Family Medical Leave Act (FMLA): Telecommuters, Offsite Employees and the Modern Workplace
Tuesday, November 19, 2013
As organizations across the United States continually redesign the concept of "the office," employers are required to adhere to employment laws that are not well-equipped to deal with the modern workplace. The Family Medical Leave Act is a good example of one such law.
Take, for example, a web-design company with 95 employees. Assume this Company has only two offices, one in Michigan that employs five employees and one in California that employs 45 employees. The remaining 45 employees are telecommuters, scattered across the country, work from home, and none are within 75 miles of each other or the two corporate offices. Are any of these employees eligible for FMLA leave? As you might expect, the answer is not a simple one.
There is little doubt the Company is covered by the FMLA. Regulations state that employers who employ 50 or more employees for each working day during 20 or more calendar workweeks in either the current or preceding calendar year are covered by the FMLA. 29 USC § 2611. For purposes of this calculation, it does not matter whether the employees are full or part-time, whether they have actually been paid during those previous 20 workweeks, or whether they are on paid or unpaid leave (unless there is reasonable likelihood that they will not return to work). Id.
However, just because the employer is covered does not mean that all, or any, of its employees are eligible for FMLA leave. An employee is eligible for FMLA leave if he or she currently works at a site where the employer employs 50 or more employees within a 75 mile radius (in addition to some temporal requirements). 29 USC §2611(2)(B)(ii); 29 CFR 825.110(a). At first glance, then, it would appear that none of the Company's employees work at a site where there are at least 50 employees. Digging a bit deeper, though, we see the regulations on the FMLA explain that a "worksite" refers either to a single location, a group of contiguous locations, or separate areas in reasonable geographic proximity, used for the same purpose, and sharing the same staff and equipment. 29 CFR 825.111(a). For employees who work remotely, such as out of their home office, their personal residence is not a worksite. Instead, those employees' worksite is the office to which they report and from which assignments are made. 29 CFR § 825.111(a)(2). In other words, to determine which of its employees are eligible for FMLA leave, the Company must determine the "home base" of each one of those telecommuters.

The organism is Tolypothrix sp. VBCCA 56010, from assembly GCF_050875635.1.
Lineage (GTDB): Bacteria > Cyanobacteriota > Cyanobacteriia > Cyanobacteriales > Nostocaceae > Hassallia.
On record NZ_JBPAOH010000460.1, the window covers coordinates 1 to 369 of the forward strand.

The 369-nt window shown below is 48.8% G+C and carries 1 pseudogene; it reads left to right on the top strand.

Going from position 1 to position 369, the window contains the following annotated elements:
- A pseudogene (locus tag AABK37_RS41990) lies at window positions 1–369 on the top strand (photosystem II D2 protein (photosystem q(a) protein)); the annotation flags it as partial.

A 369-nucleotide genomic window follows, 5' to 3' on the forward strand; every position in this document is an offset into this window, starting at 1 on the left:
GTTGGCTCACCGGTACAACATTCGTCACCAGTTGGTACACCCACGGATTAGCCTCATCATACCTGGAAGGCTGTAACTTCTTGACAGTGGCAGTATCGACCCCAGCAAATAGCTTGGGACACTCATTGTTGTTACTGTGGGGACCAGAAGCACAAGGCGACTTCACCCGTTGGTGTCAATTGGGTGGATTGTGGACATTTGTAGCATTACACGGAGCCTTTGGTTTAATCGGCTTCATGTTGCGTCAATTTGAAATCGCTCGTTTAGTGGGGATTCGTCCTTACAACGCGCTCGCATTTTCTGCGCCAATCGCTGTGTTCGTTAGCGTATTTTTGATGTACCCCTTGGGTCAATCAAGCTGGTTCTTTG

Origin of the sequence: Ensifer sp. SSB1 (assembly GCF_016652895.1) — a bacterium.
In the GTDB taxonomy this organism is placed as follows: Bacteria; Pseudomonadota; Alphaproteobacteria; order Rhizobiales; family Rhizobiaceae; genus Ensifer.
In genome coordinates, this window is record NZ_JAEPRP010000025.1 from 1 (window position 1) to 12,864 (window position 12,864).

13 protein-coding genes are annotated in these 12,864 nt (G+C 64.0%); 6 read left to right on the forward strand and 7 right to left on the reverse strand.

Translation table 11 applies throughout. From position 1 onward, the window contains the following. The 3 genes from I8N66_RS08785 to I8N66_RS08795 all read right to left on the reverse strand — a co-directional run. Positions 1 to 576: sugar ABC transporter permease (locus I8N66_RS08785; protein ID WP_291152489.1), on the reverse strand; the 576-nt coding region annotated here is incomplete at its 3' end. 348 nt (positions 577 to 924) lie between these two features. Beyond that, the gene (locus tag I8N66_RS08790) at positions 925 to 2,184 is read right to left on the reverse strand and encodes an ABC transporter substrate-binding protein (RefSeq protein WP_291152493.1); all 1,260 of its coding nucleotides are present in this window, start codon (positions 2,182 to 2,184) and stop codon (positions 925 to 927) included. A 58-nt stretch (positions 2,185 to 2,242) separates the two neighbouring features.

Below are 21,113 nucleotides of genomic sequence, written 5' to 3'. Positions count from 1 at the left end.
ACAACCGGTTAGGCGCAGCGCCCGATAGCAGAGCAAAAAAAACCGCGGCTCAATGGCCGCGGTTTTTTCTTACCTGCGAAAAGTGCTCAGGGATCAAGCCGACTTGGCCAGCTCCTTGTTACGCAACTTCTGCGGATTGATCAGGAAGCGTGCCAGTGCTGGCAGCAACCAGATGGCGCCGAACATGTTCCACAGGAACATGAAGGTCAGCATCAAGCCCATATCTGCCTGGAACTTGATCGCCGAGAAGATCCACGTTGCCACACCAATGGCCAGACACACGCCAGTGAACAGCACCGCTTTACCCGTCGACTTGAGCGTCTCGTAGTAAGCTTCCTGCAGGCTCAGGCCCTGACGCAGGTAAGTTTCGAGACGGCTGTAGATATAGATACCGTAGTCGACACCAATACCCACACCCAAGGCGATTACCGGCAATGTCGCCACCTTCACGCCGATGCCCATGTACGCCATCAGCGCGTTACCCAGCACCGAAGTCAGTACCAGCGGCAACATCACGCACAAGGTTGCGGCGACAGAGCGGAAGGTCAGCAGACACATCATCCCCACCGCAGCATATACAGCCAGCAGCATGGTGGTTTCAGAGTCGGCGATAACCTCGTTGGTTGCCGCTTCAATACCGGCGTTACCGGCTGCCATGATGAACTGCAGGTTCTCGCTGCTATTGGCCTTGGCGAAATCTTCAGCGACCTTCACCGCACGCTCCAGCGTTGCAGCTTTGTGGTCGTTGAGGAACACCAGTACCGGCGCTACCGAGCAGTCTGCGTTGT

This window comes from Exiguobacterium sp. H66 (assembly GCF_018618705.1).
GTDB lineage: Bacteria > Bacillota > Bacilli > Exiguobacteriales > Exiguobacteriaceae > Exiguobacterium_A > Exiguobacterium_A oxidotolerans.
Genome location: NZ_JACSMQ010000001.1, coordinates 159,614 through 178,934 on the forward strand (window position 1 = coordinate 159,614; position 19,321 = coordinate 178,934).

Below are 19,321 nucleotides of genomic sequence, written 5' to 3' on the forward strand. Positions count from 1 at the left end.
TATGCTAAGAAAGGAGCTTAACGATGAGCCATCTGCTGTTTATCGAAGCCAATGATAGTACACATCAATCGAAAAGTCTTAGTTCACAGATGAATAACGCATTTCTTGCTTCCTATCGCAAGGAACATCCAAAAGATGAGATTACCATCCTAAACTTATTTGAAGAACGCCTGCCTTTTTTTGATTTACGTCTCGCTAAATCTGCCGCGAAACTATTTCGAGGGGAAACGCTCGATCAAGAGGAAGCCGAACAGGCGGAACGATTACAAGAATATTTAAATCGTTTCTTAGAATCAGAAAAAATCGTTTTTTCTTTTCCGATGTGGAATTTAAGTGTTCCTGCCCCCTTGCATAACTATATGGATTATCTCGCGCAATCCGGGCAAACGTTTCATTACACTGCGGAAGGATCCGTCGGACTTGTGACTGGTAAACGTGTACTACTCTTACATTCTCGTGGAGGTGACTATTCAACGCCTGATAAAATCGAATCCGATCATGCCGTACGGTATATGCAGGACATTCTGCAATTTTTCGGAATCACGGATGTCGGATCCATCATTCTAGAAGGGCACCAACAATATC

Now, let's assume that all 45 telecommuting employees report to the Michigan location and none to California. Based on the regulations, the five employees in Michigan and all 45 telecommuting employees—regardless of where they live in the U.S.—will be eligible for FMLA leave since, combined, they total 50 employees. Conversely, the 45 employees in the California corporate office will not be eligible for FMLA leave.
This result is likely not what Congress had in mind when contemplating FMLA leave for companies with multiple locations and telecommuting employees. Surely, the employees at the Michigan office would be heavily burdened if just 1 of the 5 employees took FMLA leave, while the California office would likely not miss a beat if 1 of its 45 employees went on leave. Similarly, assuming there's a geographically strategic reason for the location of the 45 telecommuters, the Company could lose its presence in an area should the telecommuter assigned to that area take FMLA leave.
As workplaces change, so must the laws governing them. Unfortunately, with technology facilitating change at an increasingly rapid pace, it is unlikely our laws will ever be able to keep up.
Luis focuses his practice on labor, employment and immigration issues. Luis has a wide range of experience in traditional labor matters, including grievances, arbitrations, collective bargaining negotiations, union drives, and matters in front of the National Labor Relations Board (NLRB) and the Michigan Employment Relations Commission (MERC). Luis has counseled employers on a number of workplace matters, including effective employee handbooks and policies, disciplinary and dispute resolution procedures, discrimination, disability accommodation, wage-hour matters, family medical leave, and...
Beth is a partner in the labor and employment practice group, focusing employment issues and litigation. She has counseled business clients on a variety of matters affecting the workplace, including effective employee handbooks and policies, disciplinary and dispute resolution procedures, discrimination issues, disability accommodation, wage-hour matters, family medical leave, harassment prevention and litigation avoidance. When litigation is unavoidable, Beth has significant experience representing employers under the numerous state and federal statutes that govern the employment relationship, including the Fair Labor Standards Act, Title VII of the Civil Rights Act of 1964, the Americans with Disabilities Act, the Age Discrimination in Employment Act, and the Family and Medical Leave Act. Beth has experience in both single-plaintiff cases and complex class and collective actions.